And it actually proved to be a very good day bird-wise. The wetland habitats of the lake itself produced the typical exciting mix that Cerkniško has to offer. A booming BITTERN Botaurus stellaris was heard for most of the day, while from the same reedbed habitat a LITTLE CRAKE Porzana parva was delivering its song. We also managed to see a RED-NECKED GREBE Podiceps grisegena in perfect breeding plumage. Cerkniško jezero is the only place in Slovenia where this species breeds.
|Red-necked Grebe Podiceps grisegena
The water bodies held a nice big flock of Shovelers Anas clypeata and Garganeys Anas querquedula, while a male Goldeneye Bucephala clangula looked a bit out of place in this season. The reedbeds were quartered by several Marsh Harriers Circus aeruginosus, but most interestingly by tens of RED-FOOTED FALCONS Falco vespertinus. All over the lake and surrounding areas I've counted about 30-40 Red-footed Falcons. Cerkniško jezero is an important stop-over site for this species during migration. "Good days" in late April and May can produce flocks of several hundred birds.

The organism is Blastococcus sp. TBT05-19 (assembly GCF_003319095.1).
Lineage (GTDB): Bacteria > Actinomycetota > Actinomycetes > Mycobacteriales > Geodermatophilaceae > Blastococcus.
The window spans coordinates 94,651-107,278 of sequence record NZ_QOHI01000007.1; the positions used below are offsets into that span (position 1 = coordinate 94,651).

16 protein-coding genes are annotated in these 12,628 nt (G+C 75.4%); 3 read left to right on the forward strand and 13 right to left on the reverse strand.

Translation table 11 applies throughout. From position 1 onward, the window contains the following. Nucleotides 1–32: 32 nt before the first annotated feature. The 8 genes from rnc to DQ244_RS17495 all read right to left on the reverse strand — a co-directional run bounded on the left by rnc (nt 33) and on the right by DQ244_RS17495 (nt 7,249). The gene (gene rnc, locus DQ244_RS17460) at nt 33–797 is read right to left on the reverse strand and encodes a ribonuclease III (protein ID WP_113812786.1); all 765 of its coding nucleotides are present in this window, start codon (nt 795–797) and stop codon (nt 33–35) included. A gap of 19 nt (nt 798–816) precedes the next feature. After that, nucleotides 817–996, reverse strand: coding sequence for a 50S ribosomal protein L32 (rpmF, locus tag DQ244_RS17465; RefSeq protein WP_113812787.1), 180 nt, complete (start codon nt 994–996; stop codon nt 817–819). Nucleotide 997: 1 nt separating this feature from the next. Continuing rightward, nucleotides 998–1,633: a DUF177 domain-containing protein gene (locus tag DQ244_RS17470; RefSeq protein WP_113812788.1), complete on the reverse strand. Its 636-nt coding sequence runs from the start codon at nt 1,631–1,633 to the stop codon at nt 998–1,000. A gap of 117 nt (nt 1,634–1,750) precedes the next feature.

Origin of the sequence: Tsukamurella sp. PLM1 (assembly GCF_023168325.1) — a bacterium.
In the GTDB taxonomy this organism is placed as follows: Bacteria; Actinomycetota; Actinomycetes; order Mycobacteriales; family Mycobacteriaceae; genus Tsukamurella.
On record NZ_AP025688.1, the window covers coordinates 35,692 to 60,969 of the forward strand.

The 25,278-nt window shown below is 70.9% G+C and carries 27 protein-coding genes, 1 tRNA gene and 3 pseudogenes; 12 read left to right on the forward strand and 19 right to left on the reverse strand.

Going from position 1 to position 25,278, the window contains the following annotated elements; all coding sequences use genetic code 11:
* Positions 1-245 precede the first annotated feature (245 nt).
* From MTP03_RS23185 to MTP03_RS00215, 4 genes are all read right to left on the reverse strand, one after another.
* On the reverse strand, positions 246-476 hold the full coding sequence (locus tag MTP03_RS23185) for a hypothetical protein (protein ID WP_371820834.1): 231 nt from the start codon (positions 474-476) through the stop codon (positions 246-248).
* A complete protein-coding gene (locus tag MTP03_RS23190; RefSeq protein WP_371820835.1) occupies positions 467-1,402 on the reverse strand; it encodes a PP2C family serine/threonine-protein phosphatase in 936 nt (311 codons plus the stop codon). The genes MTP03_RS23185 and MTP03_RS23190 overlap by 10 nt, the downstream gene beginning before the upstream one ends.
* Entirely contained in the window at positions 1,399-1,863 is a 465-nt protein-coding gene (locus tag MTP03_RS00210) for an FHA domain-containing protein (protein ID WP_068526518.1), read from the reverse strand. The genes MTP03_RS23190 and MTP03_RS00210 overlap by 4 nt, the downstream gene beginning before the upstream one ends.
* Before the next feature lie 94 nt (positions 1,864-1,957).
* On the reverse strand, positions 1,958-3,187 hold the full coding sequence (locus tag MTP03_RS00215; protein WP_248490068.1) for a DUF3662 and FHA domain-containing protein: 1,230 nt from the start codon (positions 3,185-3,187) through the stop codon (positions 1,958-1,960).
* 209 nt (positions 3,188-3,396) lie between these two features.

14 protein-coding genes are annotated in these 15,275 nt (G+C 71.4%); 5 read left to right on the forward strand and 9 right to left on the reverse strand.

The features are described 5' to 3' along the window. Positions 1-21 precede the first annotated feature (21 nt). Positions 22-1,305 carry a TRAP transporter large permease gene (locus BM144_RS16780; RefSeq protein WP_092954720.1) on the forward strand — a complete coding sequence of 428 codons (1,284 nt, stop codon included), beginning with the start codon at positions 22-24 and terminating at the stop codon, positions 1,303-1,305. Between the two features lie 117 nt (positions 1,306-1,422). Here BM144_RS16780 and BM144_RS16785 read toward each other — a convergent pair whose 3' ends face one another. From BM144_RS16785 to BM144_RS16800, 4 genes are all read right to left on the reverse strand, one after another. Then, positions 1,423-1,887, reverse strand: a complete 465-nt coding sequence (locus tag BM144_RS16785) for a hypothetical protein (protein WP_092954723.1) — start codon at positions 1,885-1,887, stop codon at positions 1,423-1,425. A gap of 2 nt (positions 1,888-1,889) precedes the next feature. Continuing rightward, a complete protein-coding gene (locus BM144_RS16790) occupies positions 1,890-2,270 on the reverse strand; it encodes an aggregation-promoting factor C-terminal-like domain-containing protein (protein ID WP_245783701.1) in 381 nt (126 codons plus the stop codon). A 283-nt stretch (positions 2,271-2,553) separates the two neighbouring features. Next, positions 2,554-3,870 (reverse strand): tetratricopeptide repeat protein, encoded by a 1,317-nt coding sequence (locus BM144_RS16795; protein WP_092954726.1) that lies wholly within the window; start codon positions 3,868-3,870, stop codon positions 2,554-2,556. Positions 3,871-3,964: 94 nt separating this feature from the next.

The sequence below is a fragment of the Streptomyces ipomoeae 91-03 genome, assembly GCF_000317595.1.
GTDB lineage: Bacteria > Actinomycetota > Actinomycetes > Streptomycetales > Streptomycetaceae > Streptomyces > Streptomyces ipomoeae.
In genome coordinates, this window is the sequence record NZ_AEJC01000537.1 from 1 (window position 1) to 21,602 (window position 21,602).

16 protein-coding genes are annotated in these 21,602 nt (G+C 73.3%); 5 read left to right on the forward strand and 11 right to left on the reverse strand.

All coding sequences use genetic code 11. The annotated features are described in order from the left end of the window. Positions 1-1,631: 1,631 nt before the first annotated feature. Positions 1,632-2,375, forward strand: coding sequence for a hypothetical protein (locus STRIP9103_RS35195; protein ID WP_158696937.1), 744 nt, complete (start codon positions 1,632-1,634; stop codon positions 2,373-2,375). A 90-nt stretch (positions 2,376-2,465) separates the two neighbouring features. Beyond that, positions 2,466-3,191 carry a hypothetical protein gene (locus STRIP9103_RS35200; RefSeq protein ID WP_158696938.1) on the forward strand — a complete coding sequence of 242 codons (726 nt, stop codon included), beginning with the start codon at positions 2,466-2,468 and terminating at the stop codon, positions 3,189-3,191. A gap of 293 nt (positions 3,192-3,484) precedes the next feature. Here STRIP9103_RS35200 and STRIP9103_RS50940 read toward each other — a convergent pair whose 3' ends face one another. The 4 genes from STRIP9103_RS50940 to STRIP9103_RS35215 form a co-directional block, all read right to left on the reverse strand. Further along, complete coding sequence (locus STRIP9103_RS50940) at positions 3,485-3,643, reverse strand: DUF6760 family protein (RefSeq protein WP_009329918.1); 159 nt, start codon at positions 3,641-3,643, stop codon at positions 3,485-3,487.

Migrants were also represented with a few waders specie: Black-winged Stilt Himantopus himantopus, Wood Sandpiper Tringa glareola, Ruff Philomachus pugnax, Greenshank Tringa nebularia. Of the breeding birds we also had Sedge Warblers Acrocephalus schoenobaenus, Yellow Wagtails Motacilla flava, White Stork Ciconia ciconia, Peregrine Falco peregrinus, Fieldfare Turdus pilaris, Yellowhammer Emberiza citrinella and a Short-toed Eagle Circaetus gallicus hovering above the grasslands.
Botanising was mainly restricted to the forest edge, grassland and small woodlands, so the plants were mainly the typical representatives of the Dinaric forests of silver fir and beech (Abieti-Fagetum). I didn't have time to take many photos, so here are just some of the +60 species we had:
|Asarum europaeum - leaves (above) and the odd flower (below).
|Beech Fagus sylvatica
In the late afternoon we made a small incursion into the mixed forests of Javorniki, above the lake. We heard two drumming THREE-TOED WOODPECKERS Picoides tridactylus and at the same time "flushed" a URAL OWL Strix uralensis while walking on a forest road. The owl was then seen two more times, once perched, once in flight (briefly), while a female Three-toed was observed drumming on a broken beech tree. It's the first time I see a Three-toed on a deciduous tree. It looked odd!
|Watching the Three-toed Woodpecker